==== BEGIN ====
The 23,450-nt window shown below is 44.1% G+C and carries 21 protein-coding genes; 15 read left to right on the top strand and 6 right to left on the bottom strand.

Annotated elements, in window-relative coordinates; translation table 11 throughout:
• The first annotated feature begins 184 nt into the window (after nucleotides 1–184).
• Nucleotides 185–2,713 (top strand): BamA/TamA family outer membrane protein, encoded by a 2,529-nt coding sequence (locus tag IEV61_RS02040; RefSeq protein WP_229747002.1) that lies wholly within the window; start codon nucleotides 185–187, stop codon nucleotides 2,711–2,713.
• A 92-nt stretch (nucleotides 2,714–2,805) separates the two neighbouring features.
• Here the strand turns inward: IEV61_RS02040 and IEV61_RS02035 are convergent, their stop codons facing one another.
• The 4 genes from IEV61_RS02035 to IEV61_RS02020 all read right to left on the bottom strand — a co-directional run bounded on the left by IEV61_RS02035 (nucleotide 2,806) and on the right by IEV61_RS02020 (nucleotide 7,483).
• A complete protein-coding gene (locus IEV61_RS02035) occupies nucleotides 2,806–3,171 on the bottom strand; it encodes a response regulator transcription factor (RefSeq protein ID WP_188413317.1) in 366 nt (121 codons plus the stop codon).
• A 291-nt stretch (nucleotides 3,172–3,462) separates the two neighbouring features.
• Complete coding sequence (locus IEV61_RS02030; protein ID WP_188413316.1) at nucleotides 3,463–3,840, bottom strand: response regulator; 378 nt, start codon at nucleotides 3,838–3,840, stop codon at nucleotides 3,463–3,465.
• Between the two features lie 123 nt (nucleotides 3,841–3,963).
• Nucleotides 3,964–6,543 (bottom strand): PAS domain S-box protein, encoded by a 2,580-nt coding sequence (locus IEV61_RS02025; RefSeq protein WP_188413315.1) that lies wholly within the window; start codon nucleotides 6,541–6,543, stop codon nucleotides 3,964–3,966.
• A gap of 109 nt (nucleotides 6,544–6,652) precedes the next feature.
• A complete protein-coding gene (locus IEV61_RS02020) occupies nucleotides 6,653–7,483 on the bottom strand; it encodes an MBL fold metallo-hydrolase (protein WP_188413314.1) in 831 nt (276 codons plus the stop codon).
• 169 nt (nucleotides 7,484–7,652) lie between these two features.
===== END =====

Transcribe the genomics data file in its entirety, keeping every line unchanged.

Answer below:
The 23,450-nt window shown below is 44.1% G+C and carries 21 protein-coding genes; 15 read left to right on the top strand and 6 right to left on the bottom strand.

Annotated elements, in window-relative coordinates; translation table 11 throughout:
• The first annotated feature begins 184 nt into the window (after nucleotides 1–184).
• Nucleotides 185–2,713 (top strand): BamA/TamA family outer membrane protein, encoded by a 2,529-nt coding sequence (locus tag IEV61_RS02040; RefSeq protein WP_229747002.1) that lies wholly within the window; start codon nucleotides 185–187, stop codon nucleotides 2,711–2,713.
• A 92-nt stretch (nucleotides 2,714–2,805) separates the two neighbouring features.
• Here the strand turns inward: IEV61_RS02040 and IEV61_RS02035 are convergent, their stop codons facing one another.
• The 4 genes from IEV61_RS02035 to IEV61_RS02020 all read right to left on the bottom strand — a co-directional run bounded on the left by IEV61_RS02035 (nucleotide 2,806) and on the right by IEV61_RS02020 (nucleotide 7,483).
• A complete protein-coding gene (locus IEV61_RS02035) occupies nucleotides 2,806–3,171 on the bottom strand; it encodes a response regulator transcription factor (RefSeq protein ID WP_188413317.1) in 366 nt (121 codons plus the stop codon).
• A 291-nt stretch (nucleotides 3,172–3,462) separates the two neighbouring features.
• Complete coding sequence (locus IEV61_RS02030; protein ID WP_188413316.1) at nucleotides 3,463–3,840, bottom strand: response regulator; 378 nt, start codon at nucleotides 3,838–3,840, stop codon at nucleotides 3,463–3,465.
• Between the two features lie 123 nt (nucleotides 3,841–3,963).
• Nucleotides 3,964–6,543 (bottom strand): PAS domain S-box protein, encoded by a 2,580-nt coding sequence (locus IEV61_RS02025; RefSeq protein WP_188413315.1) that lies wholly within the window; start codon nucleotides 6,541–6,543, stop codon nucleotides 3,964–3,966.
• A gap of 109 nt (nucleotides 6,544–6,652) precedes the next feature.
• A complete protein-coding gene (locus IEV61_RS02020) occupies nucleotides 6,653–7,483 on the bottom strand; it encodes an MBL fold metallo-hydrolase (protein WP_188413314.1) in 831 nt (276 codons plus the stop codon).
• 169 nt (nucleotides 7,484–7,652) lie between these two features.